It all started when Isaac began behaving strangely—forgetting details like where he put his car keys, what day it already was, and giving up on grooming himself. Then he started withdrawing from his friends and then suddenly quit his job.
Soon, Isaac was driving like a madman—always ending up on the wrong lane, failing to recognize traffic signs, and then finally forgetting how to put his key into his car’s ignition.
That was when his friend decided to take him to a doctor for a checkup on his condition.
The doctor’s diagnosis? Alzheimer’s disease.
What is it? How can you identify it? And what can be done to treat it?
Below are facts that you should know about this form of dementia and the medical treatment currently available for those who have this disease.
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What is Alzheimer’s disease?
Alzheimer’s disease refers to the most common form of dementia that affects 60 to 80 percent of those diagnosed with dementia. Those who have this disease suffer from acute memory loss and crippled intellectual abilities serious enough to interfere with their daily activities.
Some people believe that Alzheimer’s disease is a normal part of the aging process, but experts say that that is not the case. Although old age certainly is a factor, Alzheimer’s disease also affects those who are relatively younger. 5% of those who suffer from this disease have what doctors call onset Alzheimer’s, as they acquired the disease in their 40’s or 50’s.
Because Alzheimer’s is a progressive type of disease, its gravity increases over time. During the last stage of this disease, the person falls into an almost vegetative state—becoming incapable of holding a conversation or responding to his or her environment. In the United States, this disease is the sixth leading cause of death, with experts giving an average of 8 years for survival after the identifications of its symptoms. In some cases, however, survival can range from 4 to 20 years, depending on the person’s health conditions and age.
The Ten Symptoms
How will you know whether a loved one is suffering from this form of dementia? The ten symptoms outlined below will help you determine when you should see a medical expert.
- Frequent incidents of memory loss
We all have those moments when we forget things. It is a different story, however, when an individual forgets information that they have just learned, or important dates and events. If you find that someone seems to forget more often than usual, and if that person begins to rely increasingly on memory aids for details they used to handle on their own very well, be wary. These could be symptoms of the early stage of Alzheimer’s disease.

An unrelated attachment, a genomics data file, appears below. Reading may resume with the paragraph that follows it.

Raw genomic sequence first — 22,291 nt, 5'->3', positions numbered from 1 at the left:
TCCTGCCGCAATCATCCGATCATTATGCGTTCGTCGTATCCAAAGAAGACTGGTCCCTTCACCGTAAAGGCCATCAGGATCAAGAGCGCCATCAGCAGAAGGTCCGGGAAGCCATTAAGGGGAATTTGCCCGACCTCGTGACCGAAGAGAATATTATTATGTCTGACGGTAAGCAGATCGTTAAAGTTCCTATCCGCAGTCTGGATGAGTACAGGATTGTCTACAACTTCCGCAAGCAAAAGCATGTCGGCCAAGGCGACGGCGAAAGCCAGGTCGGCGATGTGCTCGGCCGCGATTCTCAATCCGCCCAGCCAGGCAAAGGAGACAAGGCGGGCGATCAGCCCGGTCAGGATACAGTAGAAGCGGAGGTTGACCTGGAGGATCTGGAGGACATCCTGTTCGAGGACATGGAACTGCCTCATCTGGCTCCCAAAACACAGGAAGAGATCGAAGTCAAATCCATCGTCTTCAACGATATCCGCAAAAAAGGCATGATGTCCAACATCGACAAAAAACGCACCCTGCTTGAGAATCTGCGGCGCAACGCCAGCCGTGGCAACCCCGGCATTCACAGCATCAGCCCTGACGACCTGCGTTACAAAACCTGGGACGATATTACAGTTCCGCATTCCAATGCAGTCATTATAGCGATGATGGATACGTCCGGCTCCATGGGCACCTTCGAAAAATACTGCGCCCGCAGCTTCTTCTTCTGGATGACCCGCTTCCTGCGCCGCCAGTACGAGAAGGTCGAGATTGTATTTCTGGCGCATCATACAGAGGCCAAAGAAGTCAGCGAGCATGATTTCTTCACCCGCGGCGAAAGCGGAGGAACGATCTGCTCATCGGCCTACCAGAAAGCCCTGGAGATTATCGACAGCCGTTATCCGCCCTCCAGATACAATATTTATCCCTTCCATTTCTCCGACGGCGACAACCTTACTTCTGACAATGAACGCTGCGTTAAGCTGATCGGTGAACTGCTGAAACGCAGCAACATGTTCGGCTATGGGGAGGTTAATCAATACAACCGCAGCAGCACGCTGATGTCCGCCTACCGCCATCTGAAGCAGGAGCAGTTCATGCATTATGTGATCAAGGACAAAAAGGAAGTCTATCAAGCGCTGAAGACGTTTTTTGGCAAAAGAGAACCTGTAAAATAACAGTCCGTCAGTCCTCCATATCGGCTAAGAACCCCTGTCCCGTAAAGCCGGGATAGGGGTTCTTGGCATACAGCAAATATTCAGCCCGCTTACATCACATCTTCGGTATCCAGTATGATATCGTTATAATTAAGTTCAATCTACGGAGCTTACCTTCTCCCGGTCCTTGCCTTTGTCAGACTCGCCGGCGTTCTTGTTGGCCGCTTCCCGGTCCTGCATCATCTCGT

- Difficulty in planning and problem-solving
Such difficulty manifests itself when an individual develops trouble in developing and following a set of plans and finds it extra challenging to work with digits. A typical incident might be occasional errors in balancing checkbooks.
- Challenges in task completion
Victims of Alzheimer’s disease find it greatly daunting to fulfill a once-familiar task at home. Others also find it difficult to remember the way to a familiar location.
- Confusion with place or time
Losing track of time, forgetting familiar routes and forgetting their location or how they got there–these are all warning signals of Alzheimer’s disease.
- Vision problems
Some may develop a difficulty in judging spatial relationships and reading. In some cases, those who suffer from the disease fail to recognize their reflection in the mirror. Every facial feature, you may find it strange or you have looked someone that is familiar to you.
- Recent problems with writing and speaking
Stopping halfway through a conversation and then forgetting what they are supposed to say next is typical of one who suffers from Alzheimer’s. Another sign would be having trouble naming a familiar object, probably calling a watch a ‘hand clock’ instead.
- Constantly misplacing things
Those who have Alzheimer’s disease may start putting things at unlikely places and then be unable to retrace their tracks. Some even accuse others of stealing things they have misplaced.
- Poor judgment
Poor judgment may especially be more pronounced in the way the victim deals with financial decisions, some even going as far as giving huge sums of money to telemarketers. They may pay lesser attention to their dress and grooming as well.
- Sudden withdrawal from social activities or work
Victims often start avoiding social activities and stop engaging in what used to be their hobbies. Others may feel weary of work and other related obligations.
- Mood and personality changes
If you’re living with someone who has Alzheimer’s, you might find it increasingly difficult to deal with his or her sudden mood and personality changes. They easily become upset over a routine disruption, and their moods may go from suspicious, confused, and fearful to anxious and depressed.
At present, there is no known cure for this disease. Treatments available only address the symptoms and slow down the onset of dementia to a person. Scientists, however, note that those with this disease have a deficiency of the element selenium.
Note: – This article is guest posted by Ashley Sotelo, is a pro-active health enthusiast. Currently she is writing for BRI Nutrition whose sole purpose is to provide natural and safe supplements. You can connect with her at Twitter, Google+. Want to submit a guest post? Read DailyFitnessTips guest submission guidelines.